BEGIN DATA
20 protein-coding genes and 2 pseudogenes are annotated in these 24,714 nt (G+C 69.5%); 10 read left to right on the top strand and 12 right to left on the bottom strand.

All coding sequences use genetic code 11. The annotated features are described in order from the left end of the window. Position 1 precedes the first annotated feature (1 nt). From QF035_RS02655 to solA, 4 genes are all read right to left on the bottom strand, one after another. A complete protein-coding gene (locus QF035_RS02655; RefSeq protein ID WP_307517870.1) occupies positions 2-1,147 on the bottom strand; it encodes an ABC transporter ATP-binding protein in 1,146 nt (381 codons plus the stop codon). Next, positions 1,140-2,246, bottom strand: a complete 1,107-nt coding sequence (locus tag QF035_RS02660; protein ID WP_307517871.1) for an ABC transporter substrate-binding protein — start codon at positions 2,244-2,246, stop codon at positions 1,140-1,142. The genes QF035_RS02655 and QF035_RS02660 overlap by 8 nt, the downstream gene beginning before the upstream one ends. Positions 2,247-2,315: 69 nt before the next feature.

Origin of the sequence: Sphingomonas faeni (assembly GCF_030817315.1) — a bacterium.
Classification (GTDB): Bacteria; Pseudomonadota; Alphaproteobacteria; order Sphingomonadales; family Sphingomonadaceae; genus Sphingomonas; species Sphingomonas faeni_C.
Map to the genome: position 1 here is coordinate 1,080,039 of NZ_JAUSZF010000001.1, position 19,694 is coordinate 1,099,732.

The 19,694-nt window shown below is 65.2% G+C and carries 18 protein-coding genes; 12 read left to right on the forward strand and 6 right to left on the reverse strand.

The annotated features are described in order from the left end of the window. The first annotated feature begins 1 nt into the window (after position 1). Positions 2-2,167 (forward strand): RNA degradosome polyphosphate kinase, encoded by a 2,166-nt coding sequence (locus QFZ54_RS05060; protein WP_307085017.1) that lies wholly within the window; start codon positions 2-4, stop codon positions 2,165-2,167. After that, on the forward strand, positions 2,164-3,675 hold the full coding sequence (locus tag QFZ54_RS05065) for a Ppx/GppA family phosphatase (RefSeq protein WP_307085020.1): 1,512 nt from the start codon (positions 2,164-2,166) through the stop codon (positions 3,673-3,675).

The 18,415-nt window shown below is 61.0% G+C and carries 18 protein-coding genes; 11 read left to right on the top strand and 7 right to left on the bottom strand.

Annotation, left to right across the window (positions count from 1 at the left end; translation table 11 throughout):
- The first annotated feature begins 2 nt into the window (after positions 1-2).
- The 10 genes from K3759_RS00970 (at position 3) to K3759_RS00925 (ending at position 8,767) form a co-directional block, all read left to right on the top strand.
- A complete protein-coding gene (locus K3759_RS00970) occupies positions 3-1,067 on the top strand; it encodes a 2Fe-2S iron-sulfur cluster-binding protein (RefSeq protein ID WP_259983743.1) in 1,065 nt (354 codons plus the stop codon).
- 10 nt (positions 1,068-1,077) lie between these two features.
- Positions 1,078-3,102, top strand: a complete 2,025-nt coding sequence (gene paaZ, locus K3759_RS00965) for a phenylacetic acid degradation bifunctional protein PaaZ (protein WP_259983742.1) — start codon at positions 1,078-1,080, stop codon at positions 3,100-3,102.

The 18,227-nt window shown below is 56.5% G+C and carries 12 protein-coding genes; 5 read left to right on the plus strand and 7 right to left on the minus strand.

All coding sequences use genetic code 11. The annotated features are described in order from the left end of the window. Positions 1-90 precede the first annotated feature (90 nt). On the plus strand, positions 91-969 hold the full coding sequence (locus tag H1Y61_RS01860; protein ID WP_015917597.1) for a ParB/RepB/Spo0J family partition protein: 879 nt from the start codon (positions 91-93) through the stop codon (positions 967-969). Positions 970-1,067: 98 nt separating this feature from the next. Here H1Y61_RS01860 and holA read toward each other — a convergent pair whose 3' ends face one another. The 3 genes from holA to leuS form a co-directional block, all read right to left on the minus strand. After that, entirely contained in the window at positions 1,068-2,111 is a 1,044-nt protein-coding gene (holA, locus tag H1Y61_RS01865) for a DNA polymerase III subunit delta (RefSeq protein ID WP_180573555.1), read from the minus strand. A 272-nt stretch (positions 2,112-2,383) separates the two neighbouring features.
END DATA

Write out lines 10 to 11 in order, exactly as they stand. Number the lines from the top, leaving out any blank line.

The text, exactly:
- The first annotated feature begins 2 nt into the window (after positions 1-2).
- The 10 genes from K3759_RS00970 (at position 3) to K3759_RS00925 (ending at position 8,767) form a co-directional block, all read left to right on the top strand.